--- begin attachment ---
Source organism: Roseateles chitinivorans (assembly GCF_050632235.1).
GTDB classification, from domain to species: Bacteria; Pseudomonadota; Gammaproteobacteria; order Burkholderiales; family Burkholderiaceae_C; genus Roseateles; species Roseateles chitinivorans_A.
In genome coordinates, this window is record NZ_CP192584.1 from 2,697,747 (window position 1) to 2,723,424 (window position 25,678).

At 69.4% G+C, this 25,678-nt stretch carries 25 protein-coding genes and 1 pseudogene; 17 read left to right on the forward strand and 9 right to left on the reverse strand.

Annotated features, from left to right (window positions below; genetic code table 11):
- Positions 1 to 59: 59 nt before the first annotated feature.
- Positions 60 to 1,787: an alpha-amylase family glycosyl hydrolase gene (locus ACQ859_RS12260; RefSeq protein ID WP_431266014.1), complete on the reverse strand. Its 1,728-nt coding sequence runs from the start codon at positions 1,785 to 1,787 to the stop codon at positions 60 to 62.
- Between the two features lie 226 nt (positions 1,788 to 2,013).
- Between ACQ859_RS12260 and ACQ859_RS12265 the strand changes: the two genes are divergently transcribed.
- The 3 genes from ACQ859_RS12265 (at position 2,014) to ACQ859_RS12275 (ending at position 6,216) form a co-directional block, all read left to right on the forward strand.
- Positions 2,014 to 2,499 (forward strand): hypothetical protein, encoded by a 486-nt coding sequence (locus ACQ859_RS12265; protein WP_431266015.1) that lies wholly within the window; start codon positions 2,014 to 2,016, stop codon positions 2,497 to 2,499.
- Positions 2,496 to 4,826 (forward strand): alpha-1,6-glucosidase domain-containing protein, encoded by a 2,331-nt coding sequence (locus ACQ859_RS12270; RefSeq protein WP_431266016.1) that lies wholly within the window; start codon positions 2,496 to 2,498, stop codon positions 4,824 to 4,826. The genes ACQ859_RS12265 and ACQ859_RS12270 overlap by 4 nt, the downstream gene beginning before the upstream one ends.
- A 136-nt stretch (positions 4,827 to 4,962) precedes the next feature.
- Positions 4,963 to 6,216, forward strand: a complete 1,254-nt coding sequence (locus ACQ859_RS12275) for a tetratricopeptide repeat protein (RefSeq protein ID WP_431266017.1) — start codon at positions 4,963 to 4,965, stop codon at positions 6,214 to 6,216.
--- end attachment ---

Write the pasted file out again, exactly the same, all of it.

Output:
Source organism: Roseateles chitinivorans (assembly GCF_050632235.1).
GTDB classification, from domain to species: Bacteria; Pseudomonadota; Gammaproteobacteria; order Burkholderiales; family Burkholderiaceae_C; genus Roseateles; species Roseateles chitinivorans_A.
In genome coordinates, this window is record NZ_CP192584.1 from 2,697,747 (window position 1) to 2,723,424 (window position 25,678).

At 69.4% G+C, this 25,678-nt stretch carries 25 protein-coding genes and 1 pseudogene; 17 read left to right on the forward strand and 9 right to left on the reverse strand.

Annotated features, from left to right (window positions below; genetic code table 11):
- Positions 1 to 59: 59 nt before the first annotated feature.
- Positions 60 to 1,787: an alpha-amylase family glycosyl hydrolase gene (locus ACQ859_RS12260; RefSeq protein ID WP_431266014.1), complete on the reverse strand. Its 1,728-nt coding sequence runs from the start codon at positions 1,785 to 1,787 to the stop codon at positions 60 to 62.
- Between the two features lie 226 nt (positions 1,788 to 2,013).
- Between ACQ859_RS12260 and ACQ859_RS12265 the strand changes: the two genes are divergently transcribed.
- The 3 genes from ACQ859_RS12265 (at position 2,014) to ACQ859_RS12275 (ending at position 6,216) form a co-directional block, all read left to right on the forward strand.
- Positions 2,014 to 2,499 (forward strand): hypothetical protein, encoded by a 486-nt coding sequence (locus ACQ859_RS12265; protein WP_431266015.1) that lies wholly within the window; start codon positions 2,014 to 2,016, stop codon positions 2,497 to 2,499.
- Positions 2,496 to 4,826 (forward strand): alpha-1,6-glucosidase domain-containing protein, encoded by a 2,331-nt coding sequence (locus ACQ859_RS12270; RefSeq protein WP_431266016.1) that lies wholly within the window; start codon positions 2,496 to 2,498, stop codon positions 4,824 to 4,826. The genes ACQ859_RS12265 and ACQ859_RS12270 overlap by 4 nt, the downstream gene beginning before the upstream one ends.
- A 136-nt stretch (positions 4,827 to 4,962) precedes the next feature.
- Positions 4,963 to 6,216, forward strand: a complete 1,254-nt coding sequence (locus ACQ859_RS12275) for a tetratricopeptide repeat protein (RefSeq protein ID WP_431266017.1) — start codon at positions 4,963 to 4,965, stop codon at positions 6,214 to 6,216.